Mystra's Weave and the Multiverse
Using the Planescape parlance, this question is in the style of a "clueless prime". The Planescape setting is actually an over-setting, covering all of the other settings: even those that are isolationists like the Dark Sun or Ravenloft. Forgotten Realms is just one prime world amongst many others. It would be meaningless to assume that Mystra is responsible for the functioning of magic in the whole of the multiverse, let alone on, say Krynn or Mount Olympus or Oerth.
Each prime material world has its own space around it, called a crystal sphere. Toril is in Realmsspace, Krynn is in Krynnspace etc. Outside of the crystal spaces is some matter called phlogiston. A spelljamming ship can travel in a given crystal space (which allows people on Faerun to travel to Toril's moon Selune, for instance) or between crystal spaces (so you can go from Toril to Oerth, etc.). All of the magic in the Realmsspace is taken care of by Mystra. But beyond it arcane magic works by the rules of the particular sphere you go. (And it works without divine intervention in the phlogiston, otherwise spelljamming would be toast.)
Finally, spelljamming cannot get you beyond the prime material plane. If you go to other planes like Bytopia or Ysgard, etc. by means of a planeshifting spell, all those planes have their own rules and mechanisms for magic as well.
In short, no, Mystra and Toril's weave are not needed to cast spells beyond Realmsspace.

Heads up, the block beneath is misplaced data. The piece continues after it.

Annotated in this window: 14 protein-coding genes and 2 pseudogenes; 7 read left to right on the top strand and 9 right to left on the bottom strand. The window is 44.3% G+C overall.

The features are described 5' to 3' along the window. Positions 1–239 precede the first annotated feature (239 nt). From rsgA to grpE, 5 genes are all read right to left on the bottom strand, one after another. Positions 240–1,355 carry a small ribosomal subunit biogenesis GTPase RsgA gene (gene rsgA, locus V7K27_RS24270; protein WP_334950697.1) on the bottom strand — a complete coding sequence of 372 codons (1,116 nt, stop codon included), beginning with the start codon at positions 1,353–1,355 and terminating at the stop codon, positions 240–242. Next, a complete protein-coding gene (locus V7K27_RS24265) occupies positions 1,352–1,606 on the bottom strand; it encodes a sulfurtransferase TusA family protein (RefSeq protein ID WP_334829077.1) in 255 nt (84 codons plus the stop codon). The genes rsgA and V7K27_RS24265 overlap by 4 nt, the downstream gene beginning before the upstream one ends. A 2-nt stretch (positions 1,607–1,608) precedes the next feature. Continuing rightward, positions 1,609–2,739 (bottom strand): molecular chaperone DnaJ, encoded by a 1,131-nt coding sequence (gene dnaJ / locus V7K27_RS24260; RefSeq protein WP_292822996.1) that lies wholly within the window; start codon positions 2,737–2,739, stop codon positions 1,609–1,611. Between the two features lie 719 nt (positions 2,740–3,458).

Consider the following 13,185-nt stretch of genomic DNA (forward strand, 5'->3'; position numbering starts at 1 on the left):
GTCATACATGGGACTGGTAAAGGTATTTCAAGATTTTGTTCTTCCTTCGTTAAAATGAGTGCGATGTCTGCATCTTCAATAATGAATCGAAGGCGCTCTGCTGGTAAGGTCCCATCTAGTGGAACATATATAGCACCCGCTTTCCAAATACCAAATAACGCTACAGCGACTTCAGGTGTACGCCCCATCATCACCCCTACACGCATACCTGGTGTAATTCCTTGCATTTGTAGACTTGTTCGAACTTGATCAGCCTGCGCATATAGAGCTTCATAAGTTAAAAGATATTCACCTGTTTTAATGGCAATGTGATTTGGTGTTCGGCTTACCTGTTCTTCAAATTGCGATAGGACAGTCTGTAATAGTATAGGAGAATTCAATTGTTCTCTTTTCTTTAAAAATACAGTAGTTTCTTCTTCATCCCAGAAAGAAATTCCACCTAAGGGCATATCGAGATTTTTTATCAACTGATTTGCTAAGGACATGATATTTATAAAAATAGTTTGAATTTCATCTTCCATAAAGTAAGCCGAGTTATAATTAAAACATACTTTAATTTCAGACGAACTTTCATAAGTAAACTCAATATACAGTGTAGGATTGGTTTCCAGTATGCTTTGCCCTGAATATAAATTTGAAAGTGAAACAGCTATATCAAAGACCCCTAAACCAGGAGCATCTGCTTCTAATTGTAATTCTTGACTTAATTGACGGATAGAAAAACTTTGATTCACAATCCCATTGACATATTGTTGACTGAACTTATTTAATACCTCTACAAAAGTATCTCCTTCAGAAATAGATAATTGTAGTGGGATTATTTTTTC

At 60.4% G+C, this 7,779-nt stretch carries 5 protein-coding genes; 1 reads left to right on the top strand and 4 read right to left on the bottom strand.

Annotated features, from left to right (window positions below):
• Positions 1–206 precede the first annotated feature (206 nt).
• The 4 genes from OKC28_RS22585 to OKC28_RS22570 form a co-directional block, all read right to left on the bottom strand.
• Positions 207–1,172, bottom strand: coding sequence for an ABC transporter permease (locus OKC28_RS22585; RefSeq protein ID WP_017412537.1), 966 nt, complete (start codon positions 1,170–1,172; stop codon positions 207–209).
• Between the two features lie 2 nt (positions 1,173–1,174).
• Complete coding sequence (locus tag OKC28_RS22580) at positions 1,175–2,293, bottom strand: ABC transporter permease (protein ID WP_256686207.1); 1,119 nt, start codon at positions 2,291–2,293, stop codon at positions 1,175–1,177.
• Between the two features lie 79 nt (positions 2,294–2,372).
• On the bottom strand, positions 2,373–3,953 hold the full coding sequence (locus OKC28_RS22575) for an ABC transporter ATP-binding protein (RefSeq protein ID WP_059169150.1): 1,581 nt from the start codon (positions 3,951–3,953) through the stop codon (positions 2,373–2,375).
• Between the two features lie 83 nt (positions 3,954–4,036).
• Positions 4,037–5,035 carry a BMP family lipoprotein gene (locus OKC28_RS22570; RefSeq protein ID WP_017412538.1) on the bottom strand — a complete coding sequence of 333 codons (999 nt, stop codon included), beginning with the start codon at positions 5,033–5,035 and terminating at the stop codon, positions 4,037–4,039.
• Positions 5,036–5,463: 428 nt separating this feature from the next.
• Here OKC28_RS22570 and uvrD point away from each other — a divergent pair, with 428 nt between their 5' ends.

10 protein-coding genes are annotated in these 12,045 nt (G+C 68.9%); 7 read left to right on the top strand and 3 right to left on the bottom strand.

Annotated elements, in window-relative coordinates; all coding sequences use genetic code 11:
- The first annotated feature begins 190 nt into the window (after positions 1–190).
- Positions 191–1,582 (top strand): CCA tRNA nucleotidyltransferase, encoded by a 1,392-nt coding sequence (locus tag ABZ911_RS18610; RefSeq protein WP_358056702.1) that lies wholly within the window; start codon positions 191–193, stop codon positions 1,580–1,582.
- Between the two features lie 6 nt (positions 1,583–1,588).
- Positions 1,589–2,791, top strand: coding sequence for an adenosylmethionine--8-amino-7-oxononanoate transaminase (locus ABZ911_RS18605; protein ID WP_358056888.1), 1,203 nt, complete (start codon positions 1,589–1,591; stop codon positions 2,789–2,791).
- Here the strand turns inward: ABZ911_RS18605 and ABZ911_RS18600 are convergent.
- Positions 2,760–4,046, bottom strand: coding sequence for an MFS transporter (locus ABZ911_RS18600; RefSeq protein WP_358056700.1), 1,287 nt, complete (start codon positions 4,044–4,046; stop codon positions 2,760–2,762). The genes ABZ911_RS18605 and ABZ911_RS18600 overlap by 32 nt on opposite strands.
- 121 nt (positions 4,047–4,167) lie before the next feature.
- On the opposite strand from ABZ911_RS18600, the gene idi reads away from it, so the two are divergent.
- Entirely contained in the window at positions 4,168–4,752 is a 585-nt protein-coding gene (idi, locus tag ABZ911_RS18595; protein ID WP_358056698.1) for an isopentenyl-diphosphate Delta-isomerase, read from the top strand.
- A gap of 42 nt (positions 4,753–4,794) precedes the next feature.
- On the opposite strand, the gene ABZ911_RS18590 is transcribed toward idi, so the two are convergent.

Generic Weave of 5e
There was no mention of the Weave as the source of all magic in the D&D multiverse before the 5e. It was a FR construct perceived as the embodiment of the goddess Mystra. Even in 5e, Ed Greenwood, the creator of the FR setting has tweeted:
The Weave is Mystra, and extends beyond Toril only so far as individual beings who are Weavemasters do (example: the Chosen, and Mystra herself when she went into the Hells), and even they can't access the full Weave when they're outside Realmspace.
Yet, the 5e Player's Handbook now identifies the Weave as the source of magic everywhere. This generalisation might have been introduced in order to facilitate the return to Vancian spellcasting in 5e after the 4e. If you think about it, declaring the Weave as the source of magic everywhere is quite unnecessary. It explains something supernatural, magic, with some other supernatural thing, Weave.
Imagine we had no FR, removing the discussion of the Weave from the Player's Handbook would have almost zero impact on D&D. Just for FR, it was part of the whole lore around the goddess Mystra, and no such baggage needs to be carried to the other settings.